Tuesday, April 21, 2015

Watch out for the coat!

On the underside of a rock at the end of the boat ramp at Boundary Bay - almost at the high tide line - I found a white and brown, squirmy, translucent bit of live jelly and wavy bits. It wouldn't sit still for its portrait, so I popped it in a bag with seaweed for protection, and brought it home.

He* wouldn't sit still in a bowl of clean water, either. I gave up and added him to the tank, where he promptly disappeared. He showed up two days later, and this time, he posed for me.

The opalescent nudibranch, Hermissenda crassicornis, hanging head down, belly outward. Isn't he beautiful?

Also known as the long-horned or thick-horned nudibranch, for the two long extensions in front. ("crassi ..." = L. "thick", "cornis" = L. "horn", as in unicorn, ".)

He's  about one inch long, usually, but sometimes stretches a good bit beyond. The "horns" are part of the foot. In this belly-forward photo, we can see the mouth and the two rhinopores. (More ancient languages, this time Greek: "rhinos" =  ῥινός, "nose", "phore" = φορος, "bearing".) All nudibranchs have these; they are scent or taste receptors. And on the right side, facing us, just above the head, that round, pearly button is the anus.

Along his back, he wears clumps of cerata, that function as gills; they wave about continuously in the current. In many of his cousins, the inner coloured area is orange; this guy only has tiny specks of orange.

Side view, showing the cerata and rhinophores.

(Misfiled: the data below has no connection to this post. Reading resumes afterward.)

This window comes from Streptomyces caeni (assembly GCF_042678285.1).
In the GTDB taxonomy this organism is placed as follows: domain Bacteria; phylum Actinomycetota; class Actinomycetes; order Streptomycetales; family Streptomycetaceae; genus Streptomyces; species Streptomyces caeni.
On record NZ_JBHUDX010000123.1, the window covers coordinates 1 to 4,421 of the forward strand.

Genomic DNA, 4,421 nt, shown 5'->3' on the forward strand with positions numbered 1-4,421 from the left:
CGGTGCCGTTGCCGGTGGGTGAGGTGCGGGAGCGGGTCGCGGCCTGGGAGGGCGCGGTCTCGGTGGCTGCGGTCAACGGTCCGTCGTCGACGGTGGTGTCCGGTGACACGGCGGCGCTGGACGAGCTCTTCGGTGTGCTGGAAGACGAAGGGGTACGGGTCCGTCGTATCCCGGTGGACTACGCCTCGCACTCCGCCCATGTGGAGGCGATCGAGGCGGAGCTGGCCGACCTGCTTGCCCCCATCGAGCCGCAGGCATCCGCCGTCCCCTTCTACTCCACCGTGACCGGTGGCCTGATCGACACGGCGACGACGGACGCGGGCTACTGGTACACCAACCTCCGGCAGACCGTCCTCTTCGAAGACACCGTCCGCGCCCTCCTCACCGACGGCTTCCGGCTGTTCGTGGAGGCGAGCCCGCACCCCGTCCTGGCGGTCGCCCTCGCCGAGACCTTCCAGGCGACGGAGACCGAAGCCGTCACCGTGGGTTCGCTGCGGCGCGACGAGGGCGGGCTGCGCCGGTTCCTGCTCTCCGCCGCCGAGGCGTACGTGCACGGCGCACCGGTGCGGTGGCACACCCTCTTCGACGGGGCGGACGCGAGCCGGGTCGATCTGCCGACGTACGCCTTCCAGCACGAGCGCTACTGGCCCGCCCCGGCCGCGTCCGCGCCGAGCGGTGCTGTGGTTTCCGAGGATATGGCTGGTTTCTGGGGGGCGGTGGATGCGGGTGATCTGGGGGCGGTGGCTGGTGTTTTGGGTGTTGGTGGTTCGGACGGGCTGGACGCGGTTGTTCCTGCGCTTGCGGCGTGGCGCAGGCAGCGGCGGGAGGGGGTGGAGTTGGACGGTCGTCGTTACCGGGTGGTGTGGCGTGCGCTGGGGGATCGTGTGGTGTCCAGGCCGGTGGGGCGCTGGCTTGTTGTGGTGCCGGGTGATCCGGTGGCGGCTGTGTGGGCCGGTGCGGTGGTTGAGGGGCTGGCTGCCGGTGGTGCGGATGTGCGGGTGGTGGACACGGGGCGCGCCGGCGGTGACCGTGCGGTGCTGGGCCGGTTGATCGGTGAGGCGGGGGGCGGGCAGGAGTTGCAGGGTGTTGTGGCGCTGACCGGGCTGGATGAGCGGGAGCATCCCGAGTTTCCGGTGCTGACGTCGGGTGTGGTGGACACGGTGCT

He looks so soft and helpless; when my largest hermit came over to check him out, I cringed. Those huge pincers could have chopped him in two with no trouble, it seemed. But the hermit backed off and lost interest immediately. And "Herm" just kept on about his business, not in the least worried. He has his own hired bodyguards, in his coat.

This nudibranch eats anemones and hydroids. And digests everything but the stinging cells; those he stores in the tips of the soft cerata. And they still work, even in a foreign body, protecting the sea slug just as they protected the original anemones.

Browsing in the red algae; top of the head, with its distinctive markings.

He seems to have settled in happily to my aquarium; he wanders about, nibbling on whatever's growing on old stones and shells, and spending a lot of time in the red algae bushes.

 It eats hydroids, but the diet also includes small sea anemones, bryozoans, colonial ascidians (Aplidium solidum, botryllids), annelids, small crustacea, tiny clams, dead animals of any sort.  Will eat other Hermissenda. (From Wallawalla.edu.)

He shouldn't starve in the tank. Even though there's no other "Herm" for him to eat.

*These nudibranchs are hermaphroditic, with both male and female organs. Since this guy has no mate, he's not a mother, so "he" will do for him. For now.


  1. stunning photos as always

  2. I can't make head or tail of this beautiful creature - but beautiful it certainly is.

    (Wondering if you have a new camera. Your photographs are always interesting but these are spectacular.)

  3. Thank you!
    Lucy, no not a new camera, but I did invest in a really good tripod, which helps.


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